Long-term research is important to understand how land management impacts runoff and erosion, which pose serious threats to soil and water quality worldwide. To better understand these processes in agricultural landscapes of the southern Great Plains of the United States, eight 1.6 -ha watersheds were established and instrumented in 1976 at the USDA-ARS Grazinglands Research Laboratory in El Reno, Oklahoma.
Researchers recently summarized 23 years of data from the site in the Journal of Environmental Quality, showing the effects of native tallgrass prairie and crop-livestock systems on erosion and water quality (nitrogen, phosphorus, and suspended sediments).
The watersheds were equipped to measure precipitation and surface runoff quantity and quality. Initially, all watersheds were in native tallgrass prairie, but later four of the them were cropped into winter wheat (two conventionally tilled, one no-till, and one no-till with a summer forage crop), while the other four watersheds remained in native tallgrass prairie.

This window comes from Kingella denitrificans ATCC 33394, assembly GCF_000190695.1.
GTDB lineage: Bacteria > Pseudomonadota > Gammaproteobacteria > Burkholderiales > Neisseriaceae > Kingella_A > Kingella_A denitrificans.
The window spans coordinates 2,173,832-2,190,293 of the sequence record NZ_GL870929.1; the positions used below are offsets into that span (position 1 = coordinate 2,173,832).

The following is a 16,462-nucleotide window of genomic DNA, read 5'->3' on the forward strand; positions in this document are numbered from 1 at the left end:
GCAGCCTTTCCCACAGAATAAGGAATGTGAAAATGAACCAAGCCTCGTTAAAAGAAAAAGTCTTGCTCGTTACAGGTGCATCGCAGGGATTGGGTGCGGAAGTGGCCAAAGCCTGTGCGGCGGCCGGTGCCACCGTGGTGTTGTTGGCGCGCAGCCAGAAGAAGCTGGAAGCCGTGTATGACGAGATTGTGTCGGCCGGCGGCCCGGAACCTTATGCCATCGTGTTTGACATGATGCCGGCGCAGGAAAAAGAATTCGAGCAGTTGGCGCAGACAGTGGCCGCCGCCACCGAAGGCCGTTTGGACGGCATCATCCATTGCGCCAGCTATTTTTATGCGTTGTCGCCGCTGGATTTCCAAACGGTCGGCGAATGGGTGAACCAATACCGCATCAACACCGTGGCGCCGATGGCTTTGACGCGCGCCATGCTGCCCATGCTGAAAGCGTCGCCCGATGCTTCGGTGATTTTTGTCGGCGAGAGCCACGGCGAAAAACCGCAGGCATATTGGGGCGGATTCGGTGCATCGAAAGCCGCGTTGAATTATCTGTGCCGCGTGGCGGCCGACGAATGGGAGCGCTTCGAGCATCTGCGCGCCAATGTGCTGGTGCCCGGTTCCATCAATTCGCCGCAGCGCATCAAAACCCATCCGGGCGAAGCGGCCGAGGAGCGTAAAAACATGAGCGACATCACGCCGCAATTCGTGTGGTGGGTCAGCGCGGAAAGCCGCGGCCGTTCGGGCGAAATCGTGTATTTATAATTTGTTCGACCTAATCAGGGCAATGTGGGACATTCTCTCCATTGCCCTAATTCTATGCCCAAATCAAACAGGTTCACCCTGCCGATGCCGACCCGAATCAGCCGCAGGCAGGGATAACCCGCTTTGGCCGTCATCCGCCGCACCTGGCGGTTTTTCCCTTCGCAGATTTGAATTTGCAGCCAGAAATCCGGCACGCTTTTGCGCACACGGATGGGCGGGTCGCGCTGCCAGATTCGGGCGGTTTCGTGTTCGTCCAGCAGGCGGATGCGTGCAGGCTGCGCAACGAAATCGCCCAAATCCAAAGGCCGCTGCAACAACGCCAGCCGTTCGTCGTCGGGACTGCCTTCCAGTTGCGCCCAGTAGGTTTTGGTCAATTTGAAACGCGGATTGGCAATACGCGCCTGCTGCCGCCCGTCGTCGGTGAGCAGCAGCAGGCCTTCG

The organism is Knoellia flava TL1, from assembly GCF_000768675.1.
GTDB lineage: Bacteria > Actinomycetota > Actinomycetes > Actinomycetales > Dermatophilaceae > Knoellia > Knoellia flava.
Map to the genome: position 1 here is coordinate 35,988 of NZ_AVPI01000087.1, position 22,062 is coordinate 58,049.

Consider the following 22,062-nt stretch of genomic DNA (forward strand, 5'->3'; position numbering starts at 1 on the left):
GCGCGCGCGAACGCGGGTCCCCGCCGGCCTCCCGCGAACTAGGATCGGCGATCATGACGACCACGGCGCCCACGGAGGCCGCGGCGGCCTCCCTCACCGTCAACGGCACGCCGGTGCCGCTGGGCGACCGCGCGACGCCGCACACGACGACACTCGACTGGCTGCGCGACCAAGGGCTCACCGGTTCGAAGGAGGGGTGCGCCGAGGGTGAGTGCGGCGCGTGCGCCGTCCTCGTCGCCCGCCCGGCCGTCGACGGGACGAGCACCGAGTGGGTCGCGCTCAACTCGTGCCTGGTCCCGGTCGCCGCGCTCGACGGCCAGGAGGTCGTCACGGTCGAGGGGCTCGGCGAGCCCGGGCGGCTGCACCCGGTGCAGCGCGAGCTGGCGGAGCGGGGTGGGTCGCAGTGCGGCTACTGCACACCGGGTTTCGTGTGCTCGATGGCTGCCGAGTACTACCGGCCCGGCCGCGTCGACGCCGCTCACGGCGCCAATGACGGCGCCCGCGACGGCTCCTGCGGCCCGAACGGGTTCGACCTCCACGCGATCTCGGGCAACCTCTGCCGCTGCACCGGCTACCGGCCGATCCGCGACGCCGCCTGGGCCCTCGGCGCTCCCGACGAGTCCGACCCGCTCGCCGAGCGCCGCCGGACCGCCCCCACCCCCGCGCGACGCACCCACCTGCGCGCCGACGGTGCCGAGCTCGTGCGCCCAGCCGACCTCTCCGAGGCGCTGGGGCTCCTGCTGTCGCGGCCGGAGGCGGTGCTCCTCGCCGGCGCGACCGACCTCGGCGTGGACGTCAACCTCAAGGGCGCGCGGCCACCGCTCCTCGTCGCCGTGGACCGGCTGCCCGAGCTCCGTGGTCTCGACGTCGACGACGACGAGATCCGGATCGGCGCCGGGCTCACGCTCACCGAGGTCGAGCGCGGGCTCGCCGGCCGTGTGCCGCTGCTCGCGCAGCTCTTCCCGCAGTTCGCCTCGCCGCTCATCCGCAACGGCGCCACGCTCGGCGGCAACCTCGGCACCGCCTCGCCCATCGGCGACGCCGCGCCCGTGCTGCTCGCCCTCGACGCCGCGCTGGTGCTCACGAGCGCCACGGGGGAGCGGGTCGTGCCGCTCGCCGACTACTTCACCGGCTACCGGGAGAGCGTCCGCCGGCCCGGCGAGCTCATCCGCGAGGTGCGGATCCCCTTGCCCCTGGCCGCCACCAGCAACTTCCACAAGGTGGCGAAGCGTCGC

The authors described available archived historical data, including methods of collection and analyses. Such a long-term research database is essential for determining the impact of different agricultural management systems, understanding the processes related to hydrologic transport and water quality, and validation and development of models capable of defining hydrology responses and water quality.
More information: Amanda Nelson et al, Runoff water quantity and quality data from native tallgrass prairie and crop-livestock systems in oklahoma between 1977 and 1999, Journal of Environmental Quality (2020). DOI: 10.1002/jeq2.20075
Journal information: Journal of Environmental Quality
Provided by American Society of Agronomy